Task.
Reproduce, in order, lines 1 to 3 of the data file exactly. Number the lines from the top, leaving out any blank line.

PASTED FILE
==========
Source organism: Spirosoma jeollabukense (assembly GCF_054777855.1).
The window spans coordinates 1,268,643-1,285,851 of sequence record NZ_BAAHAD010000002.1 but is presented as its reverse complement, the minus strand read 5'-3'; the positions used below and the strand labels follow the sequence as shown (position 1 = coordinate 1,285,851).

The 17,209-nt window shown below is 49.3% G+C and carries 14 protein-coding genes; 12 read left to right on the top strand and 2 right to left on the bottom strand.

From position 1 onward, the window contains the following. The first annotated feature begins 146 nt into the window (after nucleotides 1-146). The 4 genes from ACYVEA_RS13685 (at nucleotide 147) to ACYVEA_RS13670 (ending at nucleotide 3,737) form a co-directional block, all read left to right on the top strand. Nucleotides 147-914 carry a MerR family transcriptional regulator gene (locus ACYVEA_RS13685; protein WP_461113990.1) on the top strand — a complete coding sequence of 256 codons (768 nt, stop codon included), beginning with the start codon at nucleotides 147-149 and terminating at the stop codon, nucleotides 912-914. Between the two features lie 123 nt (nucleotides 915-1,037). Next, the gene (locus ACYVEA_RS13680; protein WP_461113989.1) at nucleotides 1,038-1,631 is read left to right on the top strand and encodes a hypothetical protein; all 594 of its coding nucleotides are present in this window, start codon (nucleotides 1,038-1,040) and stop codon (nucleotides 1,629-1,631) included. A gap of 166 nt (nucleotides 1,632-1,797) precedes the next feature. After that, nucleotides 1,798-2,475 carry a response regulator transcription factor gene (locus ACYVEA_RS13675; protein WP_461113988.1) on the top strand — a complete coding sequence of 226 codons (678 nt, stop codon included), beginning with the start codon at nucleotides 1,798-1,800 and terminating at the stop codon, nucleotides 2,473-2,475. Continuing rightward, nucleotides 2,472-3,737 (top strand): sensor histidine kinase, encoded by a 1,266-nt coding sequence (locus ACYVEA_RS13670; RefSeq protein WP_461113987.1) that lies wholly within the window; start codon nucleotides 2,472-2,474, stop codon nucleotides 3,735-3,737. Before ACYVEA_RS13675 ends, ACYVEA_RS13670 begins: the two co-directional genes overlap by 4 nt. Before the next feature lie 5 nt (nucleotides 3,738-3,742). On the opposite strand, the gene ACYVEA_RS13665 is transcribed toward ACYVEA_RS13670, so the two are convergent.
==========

Source organism: Spirosoma jeollabukense (assembly GCF_054777855.1).
The window spans coordinates 1,268,643-1,285,851 of sequence record NZ_BAAHAD010000002.1 but is presented as its reverse complement, the minus strand read 5'-3'; the positions used below and the strand labels follow the sequence as shown (position 1 = coordinate 1,285,851).

The 17,209-nt window shown below is 49.3% G+C and carries 14 protein-coding genes; 12 read left to right on the top strand and 2 right to left on the bottom strand.